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PRESS RELEASE | SEPTEMBER 10, 2019 Income, Poverty and Health Insurance Coverage in the U.S.: 2018 The median household income was not statistically different from the 2017 median, and the official poverty rate decreased 0.5 percentage points from 2017.

SEPT. 10, 2019 — The U.S. Census Bureau announced today the median household income was not statistically different from the 2017 median, and the official poverty rate decreased 0.5 percentage points from 2017. At the same time, the rate and number of people without health insurance increased from 7.9%, or 25.6 million, in 2017 to 8.5%, or 27.5 million, in 2018.

Median household income was $63,179 in 2018, not statistically different from the 2017 median, following three consecutive years of annual increases. Between 2017 and 2018, the real median earnings of all workers increased 3.4% to $40,247. The 2018 real median earnings of men and women who worked full-time, year-round increased by 3.4% and 3.3%, respectively, between 2017 and 2018. The difference between the 2017-2018 percent changes in median earnings for men and women working full-time, year round was not statistically significant. The number of full-time, year-round workers increased by 2.3 million, between 2017 and 2018. The number of men and women full-time, year-round workers increased by about 700,000 and 1.6 million, respectively.

The official poverty rate in 2018 was 11.8%, a decrease of 0.5 percentage points from 2017. This is the fourth consecutive annual decline in the national poverty rate. In 2018, for the first time in 11 years, the official poverty rate was significantly lower than 2007, the year before the most recent recession. The number of people in poverty in 2018 was 38.1 million, 1.4 million fewer people than 2017.

The percentage of people with health insurance coverage for all or part of 2018 was 91.5%, lower than the rate in 2017 (92.1%). Between 2017 and 2018, the percentage of people with public coverage decreased 0.4 percentage points, and the percentage of people with private coverage did not statistically change.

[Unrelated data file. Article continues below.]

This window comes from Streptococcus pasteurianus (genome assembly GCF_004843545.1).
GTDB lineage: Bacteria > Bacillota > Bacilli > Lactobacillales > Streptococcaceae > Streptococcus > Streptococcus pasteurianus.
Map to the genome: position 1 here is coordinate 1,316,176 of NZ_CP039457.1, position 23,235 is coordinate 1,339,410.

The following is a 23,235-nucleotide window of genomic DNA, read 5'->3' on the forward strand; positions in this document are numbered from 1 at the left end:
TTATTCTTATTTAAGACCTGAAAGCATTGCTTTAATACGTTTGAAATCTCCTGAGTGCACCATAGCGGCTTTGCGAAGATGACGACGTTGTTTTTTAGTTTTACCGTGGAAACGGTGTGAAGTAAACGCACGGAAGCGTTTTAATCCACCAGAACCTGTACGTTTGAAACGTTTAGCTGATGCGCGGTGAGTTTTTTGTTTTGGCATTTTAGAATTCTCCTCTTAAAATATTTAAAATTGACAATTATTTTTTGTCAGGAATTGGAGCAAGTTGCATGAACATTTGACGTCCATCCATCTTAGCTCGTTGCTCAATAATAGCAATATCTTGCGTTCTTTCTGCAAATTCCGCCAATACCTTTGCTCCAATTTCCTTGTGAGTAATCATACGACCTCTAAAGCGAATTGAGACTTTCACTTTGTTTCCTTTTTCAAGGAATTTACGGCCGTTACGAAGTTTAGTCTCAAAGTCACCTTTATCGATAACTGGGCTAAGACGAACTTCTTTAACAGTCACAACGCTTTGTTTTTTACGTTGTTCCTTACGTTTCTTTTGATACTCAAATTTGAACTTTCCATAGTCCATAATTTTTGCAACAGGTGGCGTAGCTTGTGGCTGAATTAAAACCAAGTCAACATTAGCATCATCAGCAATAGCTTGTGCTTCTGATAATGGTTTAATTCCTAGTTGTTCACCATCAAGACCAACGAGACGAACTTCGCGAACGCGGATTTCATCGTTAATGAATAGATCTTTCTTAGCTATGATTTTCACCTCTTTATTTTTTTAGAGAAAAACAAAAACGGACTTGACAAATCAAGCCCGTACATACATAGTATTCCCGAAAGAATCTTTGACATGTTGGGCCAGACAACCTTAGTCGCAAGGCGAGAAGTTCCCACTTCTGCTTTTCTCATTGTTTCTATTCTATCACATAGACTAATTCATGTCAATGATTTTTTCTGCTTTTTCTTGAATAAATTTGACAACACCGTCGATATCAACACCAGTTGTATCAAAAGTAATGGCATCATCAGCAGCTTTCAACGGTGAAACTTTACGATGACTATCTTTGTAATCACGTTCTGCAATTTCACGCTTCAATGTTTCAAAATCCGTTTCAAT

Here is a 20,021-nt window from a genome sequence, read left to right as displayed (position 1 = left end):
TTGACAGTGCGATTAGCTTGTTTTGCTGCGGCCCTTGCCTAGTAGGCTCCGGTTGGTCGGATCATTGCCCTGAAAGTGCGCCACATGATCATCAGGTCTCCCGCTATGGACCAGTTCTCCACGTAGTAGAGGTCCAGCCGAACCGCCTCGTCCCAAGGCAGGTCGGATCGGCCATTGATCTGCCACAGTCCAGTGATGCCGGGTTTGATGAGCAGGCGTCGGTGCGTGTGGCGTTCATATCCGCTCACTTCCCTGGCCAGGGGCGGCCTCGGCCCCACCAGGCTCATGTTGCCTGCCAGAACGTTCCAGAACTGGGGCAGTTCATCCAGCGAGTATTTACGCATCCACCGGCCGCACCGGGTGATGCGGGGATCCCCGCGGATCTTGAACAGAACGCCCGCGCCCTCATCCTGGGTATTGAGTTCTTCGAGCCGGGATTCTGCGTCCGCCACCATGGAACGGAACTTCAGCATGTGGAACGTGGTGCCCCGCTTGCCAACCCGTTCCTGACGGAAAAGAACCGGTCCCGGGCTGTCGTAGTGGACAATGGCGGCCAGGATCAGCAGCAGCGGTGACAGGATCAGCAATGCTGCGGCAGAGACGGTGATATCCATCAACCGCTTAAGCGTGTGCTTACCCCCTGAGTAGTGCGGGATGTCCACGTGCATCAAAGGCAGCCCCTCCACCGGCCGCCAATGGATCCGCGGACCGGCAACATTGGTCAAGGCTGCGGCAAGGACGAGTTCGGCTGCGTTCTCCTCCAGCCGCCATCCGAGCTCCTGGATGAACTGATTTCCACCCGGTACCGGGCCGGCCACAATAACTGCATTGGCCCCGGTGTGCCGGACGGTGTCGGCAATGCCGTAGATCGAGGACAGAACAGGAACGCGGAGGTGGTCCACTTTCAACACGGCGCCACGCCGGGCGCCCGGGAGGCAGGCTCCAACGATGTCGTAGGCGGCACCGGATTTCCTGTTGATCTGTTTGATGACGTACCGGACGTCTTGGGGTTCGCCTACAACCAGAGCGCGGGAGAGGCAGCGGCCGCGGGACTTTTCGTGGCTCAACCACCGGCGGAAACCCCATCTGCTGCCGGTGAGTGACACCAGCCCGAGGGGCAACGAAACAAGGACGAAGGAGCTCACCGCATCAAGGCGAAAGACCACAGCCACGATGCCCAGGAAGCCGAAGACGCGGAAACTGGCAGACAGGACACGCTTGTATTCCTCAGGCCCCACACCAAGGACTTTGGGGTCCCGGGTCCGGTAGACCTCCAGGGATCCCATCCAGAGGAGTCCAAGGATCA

These findings are contained in two reports: Income and Poverty in the United States: 2018 and Health Insurance Coverage in the United States: 2018.

Another Census Bureau report, The Supplemental Poverty Measure: 2018, was also released today. The supplemental poverty rate in 2018 was 13.1%, not statistically different from the 2017 supplemental poverty rate of 13.0%. The Supplemental Poverty Measure (SPM) provides an alternative way of measuring poverty in the United States and serves as an additional indicator of economic well-being. The Census Bureau has published poverty estimates using the SPM annually since 2011 with the collaboration of the Bureau of Labor Statistics.   

The Current Population Survey, sponsored jointly by the Census Bureau and Bureau of Labor Statistics, is conducted every month and is the primary source of labor force statistics for the U.S. population; it is used to calculate the monthly unemployment rate estimates. Supplements are added in most months; the Annual Social and Economic Supplement is designed to give annual, national estimates of income, poverty and health insurance numbers and rates. The most recent Annual Social and Economic Supplement was conducted nationwide (February, March and April 2019) and collected information about income and health insurance coverage during the 2018 calendar year.

The Current Population Survey-based income and poverty report includes comparisons with the previous year, and historical tables in the report contain statistics back to 1959. The health insurance report is based on both the Current Population Survey and the American Community Survey. State and local income, poverty and health insurance estimates from the American Community Survey will be released Thursday, Sept. 26.

For the first time, income, poverty and health insurance measures in these reports will reflect important changes to the processing system for the Current Population Survey Annual Social and Economic Supplement (CPS ASEC). These reports present year-to-year comparisons from 2017 to 2018 based on data edited using the updated processing system for both years. In some cases, 2017 estimates may differ from values published in September 2018, which were created using the legacy processing system. For more information on the updates to the processing system see the CPS ASEC Redesign and Processing Changes.

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